Pleasure. Joy. Ecstasy. Bliss. Fun. Now, if that’s not a good reason to do something I don’t know what is. I’m not here to try to teach you how to have sex, when to have sex, or who to have sex with (if anyone: it can be just as enjoyable flying solo).

No, I’m here to promote a positive attitude towards sex. And an important part of that is destroying the myth about it being something special, or precious. Ditch those thoughts: it’s not. And virginity? It’s bullshit. Just a crock of shit cooked up to try to control women.

See that body of yours? It’s all yours. Nobody else’s. There is not one single other person on this whole planet who has any right to tell you what to do with it. Bodies are great: endlessly fascinating. They make funny noises. They can look weird; they can look amazing. And you can play with them. In fact that’s part of the fun of having a body: playing with it. Doing stuff with it that feels great.

Sex is one of those things that can feel great. And really it’s not any more exotic than another activity I find pleasurable: eating. Now, when I first started eating I was very young. Far too young for sex (that came later when my body had developed more).

I wasn’t very good at eating when it was all new to me. I don’t even remember my first time. For a long time it was just messy and awkward, but kind of fun too. And you can turn it into a game: play with your food. I might have forgotten my first time but over the years I do recall the best times.

Sex is just like that. When you stop thinking of it as some special, magical activity and just take it as it comes you can start to relax and have real fun with it. Like most activities you get better with practice. Your first time will probably be messy, awkward and even uncomfortable. There’s no reason to expect it to be perfect or even memorable. Would you expect your first time riding a bike to be perfect? So why set unrealistic expectations when it comes to sex? Hey, you’re new at this: you’ll get better. Practice.

Focus on the things you like. Experiment, try new stuff, see what you enjoy. Always be in control: it’s your body so you decide what happens to it. If you don’t want to do something or you don’t like something, you get to say no. You decide to try something and change your mind, you get to say no. You set the boundaries. That’s the essence of consent: nobody does anything to you unless you give permission. And you can withdraw that permission any time it suits you, for any reason.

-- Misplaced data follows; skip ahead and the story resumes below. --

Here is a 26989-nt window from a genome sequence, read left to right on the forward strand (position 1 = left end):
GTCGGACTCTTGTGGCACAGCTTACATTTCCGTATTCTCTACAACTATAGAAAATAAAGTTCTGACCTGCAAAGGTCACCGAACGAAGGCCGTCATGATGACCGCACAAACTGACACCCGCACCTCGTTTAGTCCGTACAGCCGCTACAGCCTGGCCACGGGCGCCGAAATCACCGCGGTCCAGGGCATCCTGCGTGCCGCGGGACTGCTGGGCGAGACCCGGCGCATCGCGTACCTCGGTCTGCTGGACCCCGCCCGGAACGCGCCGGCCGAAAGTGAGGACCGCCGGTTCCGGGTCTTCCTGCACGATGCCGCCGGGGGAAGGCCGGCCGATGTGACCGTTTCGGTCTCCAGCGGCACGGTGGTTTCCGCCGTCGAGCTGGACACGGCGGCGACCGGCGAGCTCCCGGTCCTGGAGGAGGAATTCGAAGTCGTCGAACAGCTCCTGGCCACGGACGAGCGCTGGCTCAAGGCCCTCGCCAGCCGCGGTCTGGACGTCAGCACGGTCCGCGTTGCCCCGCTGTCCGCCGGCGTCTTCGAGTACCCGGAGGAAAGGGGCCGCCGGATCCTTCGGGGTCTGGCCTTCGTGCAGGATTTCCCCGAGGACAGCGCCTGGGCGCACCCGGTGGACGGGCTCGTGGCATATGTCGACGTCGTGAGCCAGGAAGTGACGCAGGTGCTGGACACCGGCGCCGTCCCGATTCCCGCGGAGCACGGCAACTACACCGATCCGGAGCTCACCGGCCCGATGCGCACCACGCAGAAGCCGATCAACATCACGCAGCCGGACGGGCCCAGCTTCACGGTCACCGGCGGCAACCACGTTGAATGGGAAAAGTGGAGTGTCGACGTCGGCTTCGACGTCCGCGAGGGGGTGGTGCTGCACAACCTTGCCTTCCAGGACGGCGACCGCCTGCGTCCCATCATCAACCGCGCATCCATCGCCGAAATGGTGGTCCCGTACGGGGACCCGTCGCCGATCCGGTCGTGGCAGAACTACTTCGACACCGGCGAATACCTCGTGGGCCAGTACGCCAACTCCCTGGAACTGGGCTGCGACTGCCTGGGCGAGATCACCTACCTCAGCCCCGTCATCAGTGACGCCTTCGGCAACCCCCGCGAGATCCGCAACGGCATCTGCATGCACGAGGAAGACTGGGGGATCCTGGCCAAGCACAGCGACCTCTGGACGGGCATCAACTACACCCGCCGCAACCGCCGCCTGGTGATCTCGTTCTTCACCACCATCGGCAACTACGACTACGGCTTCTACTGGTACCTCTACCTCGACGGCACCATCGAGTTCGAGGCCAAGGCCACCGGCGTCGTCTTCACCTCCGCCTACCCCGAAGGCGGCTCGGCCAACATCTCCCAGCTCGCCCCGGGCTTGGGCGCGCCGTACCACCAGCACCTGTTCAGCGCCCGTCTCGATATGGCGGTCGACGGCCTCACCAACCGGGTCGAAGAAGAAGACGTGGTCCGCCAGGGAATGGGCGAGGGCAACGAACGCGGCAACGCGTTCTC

Anyone at all who doesn’t ask your consent, who doesn’t respect your boundaries, is in the wrong. There is no middle ground, there are no grey areas (especially not fifty shades of them). Sex without consent is rape.

I’m a great believer in exploring your own body, discovering what turns you on or off, what sensations you enjoy. The better you know how your body responds to various stimulation, the more able you will be to talk to a partner about it and let them know what you like. And hopefully they will have done the same and you can both be off to a running start.

The bottom line is that sex is not a mystery. It’s a normal bodily function, like walking. Although most places it’s probably best to keep the sex indoors. Or at least out of sight of other people. Walking in public is fine though.

So get out there, or stay in bed, or whatever suits you, and have more sex. Have different kinds of sex. On your own or with a friend. Also, be responsible: think about the risks and take steps to minimise them. After all, you don’t want anything to go wrong. It’s like making sure you have appropriate gear before going walking in the hills: the sensible thing to do. Yes, you could try to walk up Ben Nevis in a T-shirt in the middle of winter but bits would probably drop off and I don’t think you’d make it back.

Above all, approach it with an open mind and a positive attitude. Even joke about it. (Don’t penises look funny? Imagine one with googly eyes!) Who knows, it could become your favourite hobby! Or even a career! Sex is not special, but it can be great fun. And fun is generally worth the effort.